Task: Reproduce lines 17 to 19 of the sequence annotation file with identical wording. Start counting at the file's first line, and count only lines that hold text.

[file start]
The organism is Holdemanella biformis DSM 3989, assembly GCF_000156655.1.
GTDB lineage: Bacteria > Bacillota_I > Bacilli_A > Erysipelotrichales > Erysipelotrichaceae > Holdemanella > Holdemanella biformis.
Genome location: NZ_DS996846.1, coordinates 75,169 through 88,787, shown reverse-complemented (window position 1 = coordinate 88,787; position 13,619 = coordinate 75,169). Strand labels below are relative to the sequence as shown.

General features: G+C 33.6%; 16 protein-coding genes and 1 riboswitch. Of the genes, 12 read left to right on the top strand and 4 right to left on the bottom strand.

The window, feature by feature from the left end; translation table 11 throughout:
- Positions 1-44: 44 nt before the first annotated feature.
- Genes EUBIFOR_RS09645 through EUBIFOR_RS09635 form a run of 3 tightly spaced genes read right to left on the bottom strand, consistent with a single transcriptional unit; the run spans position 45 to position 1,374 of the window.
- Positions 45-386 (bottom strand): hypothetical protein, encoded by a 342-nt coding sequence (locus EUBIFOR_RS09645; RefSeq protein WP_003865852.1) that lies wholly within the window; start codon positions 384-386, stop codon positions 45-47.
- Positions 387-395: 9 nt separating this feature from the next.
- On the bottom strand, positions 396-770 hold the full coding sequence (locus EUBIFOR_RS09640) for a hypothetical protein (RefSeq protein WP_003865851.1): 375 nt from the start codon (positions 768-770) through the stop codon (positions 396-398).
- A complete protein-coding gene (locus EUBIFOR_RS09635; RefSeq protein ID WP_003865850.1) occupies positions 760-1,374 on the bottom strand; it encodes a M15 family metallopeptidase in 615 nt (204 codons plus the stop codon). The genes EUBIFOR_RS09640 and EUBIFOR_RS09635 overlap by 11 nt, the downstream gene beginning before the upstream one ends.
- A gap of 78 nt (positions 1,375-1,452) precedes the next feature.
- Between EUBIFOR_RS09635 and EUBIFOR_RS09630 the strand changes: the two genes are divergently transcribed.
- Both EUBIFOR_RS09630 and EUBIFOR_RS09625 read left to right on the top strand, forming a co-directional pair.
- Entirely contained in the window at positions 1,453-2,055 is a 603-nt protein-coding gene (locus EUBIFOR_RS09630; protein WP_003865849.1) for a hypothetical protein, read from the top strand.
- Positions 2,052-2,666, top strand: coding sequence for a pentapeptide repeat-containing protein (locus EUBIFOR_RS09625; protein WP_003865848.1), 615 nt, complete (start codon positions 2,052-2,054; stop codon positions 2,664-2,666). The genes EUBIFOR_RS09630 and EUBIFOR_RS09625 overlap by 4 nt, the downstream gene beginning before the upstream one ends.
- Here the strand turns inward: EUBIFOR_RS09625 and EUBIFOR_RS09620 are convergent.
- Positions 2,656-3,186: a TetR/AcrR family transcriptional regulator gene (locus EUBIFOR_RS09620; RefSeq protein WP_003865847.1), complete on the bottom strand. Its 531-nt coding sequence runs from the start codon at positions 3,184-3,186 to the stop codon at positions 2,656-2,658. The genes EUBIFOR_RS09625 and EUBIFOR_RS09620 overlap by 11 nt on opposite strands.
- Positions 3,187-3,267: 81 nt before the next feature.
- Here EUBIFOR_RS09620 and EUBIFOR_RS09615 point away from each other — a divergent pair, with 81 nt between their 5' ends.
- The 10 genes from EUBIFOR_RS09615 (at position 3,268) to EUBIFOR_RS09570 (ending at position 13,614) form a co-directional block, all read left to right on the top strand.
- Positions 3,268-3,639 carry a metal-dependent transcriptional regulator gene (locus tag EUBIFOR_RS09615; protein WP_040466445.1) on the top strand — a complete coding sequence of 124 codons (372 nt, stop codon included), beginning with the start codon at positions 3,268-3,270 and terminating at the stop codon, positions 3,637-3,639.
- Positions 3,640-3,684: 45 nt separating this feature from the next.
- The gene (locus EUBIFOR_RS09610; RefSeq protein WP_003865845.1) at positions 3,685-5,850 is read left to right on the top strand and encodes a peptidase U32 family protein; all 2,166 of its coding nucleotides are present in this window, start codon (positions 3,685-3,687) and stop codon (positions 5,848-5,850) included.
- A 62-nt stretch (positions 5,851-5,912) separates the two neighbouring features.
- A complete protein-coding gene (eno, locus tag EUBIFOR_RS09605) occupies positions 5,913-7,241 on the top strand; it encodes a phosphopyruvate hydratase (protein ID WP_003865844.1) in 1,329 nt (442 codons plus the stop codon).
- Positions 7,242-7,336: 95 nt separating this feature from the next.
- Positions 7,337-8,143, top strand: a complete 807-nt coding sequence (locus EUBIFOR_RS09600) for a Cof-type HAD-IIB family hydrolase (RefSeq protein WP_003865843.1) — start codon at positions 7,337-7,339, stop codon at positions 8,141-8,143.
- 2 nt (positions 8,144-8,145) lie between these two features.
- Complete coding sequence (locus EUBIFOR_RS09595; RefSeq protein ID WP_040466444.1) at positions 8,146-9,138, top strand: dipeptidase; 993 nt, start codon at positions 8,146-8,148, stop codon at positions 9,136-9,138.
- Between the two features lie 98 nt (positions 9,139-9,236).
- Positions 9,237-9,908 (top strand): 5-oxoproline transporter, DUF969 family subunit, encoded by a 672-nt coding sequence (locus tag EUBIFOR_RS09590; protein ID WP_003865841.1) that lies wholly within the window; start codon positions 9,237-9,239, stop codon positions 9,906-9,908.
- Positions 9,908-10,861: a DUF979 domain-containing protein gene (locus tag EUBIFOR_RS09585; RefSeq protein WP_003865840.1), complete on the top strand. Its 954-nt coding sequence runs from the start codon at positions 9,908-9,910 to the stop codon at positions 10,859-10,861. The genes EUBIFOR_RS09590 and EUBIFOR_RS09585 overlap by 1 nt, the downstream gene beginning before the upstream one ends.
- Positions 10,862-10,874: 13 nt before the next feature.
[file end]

- Here the strand turns inward: EUBIFOR_RS09625 and EUBIFOR_RS09620 are convergent.
- Positions 2,656-3,186: a TetR/AcrR family transcriptional regulator gene (locus EUBIFOR_RS09620; RefSeq protein WP_003865847.1), complete on the bottom strand. Its 531-nt coding sequence runs from the start codon at positions 3,184-3,186 to the stop codon at positions 2,656-2,658. The genes EUBIFOR_RS09625 and EUBIFOR_RS09620 overlap by 11 nt on opposite strands.
- Positions 3,187-3,267: 81 nt before the next feature.